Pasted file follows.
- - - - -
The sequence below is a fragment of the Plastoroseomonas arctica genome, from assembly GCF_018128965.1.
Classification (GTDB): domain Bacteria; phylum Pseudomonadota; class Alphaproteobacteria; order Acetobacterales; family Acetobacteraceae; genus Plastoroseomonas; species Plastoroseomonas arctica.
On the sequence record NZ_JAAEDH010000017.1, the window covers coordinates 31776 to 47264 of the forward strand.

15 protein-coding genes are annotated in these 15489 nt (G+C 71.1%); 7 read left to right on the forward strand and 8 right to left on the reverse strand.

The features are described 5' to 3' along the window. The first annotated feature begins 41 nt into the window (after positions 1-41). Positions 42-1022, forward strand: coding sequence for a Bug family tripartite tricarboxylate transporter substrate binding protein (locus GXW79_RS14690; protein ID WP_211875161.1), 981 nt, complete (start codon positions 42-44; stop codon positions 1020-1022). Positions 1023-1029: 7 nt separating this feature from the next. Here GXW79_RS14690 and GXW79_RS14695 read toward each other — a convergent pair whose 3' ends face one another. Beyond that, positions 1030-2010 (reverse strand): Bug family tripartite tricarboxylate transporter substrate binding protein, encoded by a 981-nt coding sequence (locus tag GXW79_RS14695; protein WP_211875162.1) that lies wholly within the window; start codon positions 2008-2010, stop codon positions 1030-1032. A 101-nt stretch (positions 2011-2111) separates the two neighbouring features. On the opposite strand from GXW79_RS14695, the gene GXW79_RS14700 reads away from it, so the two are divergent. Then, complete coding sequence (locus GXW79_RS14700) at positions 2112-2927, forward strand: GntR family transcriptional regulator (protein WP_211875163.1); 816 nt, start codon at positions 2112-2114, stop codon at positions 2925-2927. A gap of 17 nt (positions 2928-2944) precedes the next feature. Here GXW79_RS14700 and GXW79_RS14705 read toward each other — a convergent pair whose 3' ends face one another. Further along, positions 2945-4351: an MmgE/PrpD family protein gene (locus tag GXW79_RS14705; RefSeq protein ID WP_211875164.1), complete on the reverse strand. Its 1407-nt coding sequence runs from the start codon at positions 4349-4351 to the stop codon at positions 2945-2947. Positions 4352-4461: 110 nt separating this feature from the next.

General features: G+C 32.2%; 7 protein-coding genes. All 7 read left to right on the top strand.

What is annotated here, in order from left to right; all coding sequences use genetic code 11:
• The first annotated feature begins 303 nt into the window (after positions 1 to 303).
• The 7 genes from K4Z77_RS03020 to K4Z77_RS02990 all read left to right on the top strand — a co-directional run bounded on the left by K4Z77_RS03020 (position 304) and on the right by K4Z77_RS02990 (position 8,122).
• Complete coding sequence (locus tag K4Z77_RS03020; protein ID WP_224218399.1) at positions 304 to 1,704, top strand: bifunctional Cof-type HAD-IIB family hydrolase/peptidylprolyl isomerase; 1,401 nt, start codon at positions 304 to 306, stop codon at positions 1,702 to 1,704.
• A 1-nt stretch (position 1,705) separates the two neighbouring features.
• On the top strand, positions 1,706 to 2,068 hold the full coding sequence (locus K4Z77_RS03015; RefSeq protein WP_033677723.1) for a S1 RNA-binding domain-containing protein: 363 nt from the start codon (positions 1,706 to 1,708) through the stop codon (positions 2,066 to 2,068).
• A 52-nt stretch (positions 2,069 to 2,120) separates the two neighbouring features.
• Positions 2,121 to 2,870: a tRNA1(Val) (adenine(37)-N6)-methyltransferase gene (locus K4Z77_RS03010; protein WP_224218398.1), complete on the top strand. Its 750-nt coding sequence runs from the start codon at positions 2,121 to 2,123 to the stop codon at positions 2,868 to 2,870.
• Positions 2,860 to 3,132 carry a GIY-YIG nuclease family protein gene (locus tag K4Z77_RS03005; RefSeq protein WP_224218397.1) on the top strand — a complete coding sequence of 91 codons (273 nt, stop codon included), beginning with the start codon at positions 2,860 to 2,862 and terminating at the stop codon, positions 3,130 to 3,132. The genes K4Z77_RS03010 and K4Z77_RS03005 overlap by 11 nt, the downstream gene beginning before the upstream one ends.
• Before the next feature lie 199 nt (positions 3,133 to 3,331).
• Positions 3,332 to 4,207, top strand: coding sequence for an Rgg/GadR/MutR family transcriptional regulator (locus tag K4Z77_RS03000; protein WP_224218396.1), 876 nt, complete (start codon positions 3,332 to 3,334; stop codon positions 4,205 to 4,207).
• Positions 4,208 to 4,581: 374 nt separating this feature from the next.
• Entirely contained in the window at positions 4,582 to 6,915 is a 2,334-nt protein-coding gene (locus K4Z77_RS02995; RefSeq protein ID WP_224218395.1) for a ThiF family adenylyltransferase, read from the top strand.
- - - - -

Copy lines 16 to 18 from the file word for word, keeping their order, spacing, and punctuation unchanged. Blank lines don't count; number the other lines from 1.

• Before the next feature lie 199 nt (positions 3,133 to 3,331).
• Positions 3,332 to 4,207, top strand: coding sequence for an Rgg/GadR/MutR family transcriptional regulator (locus tag K4Z77_RS03000; protein WP_224218396.1), 876 nt, complete (start codon positions 3,332 to 3,334; stop codon positions 4,205 to 4,207).
• Positions 4,208 to 4,581: 374 nt separating this feature from the next.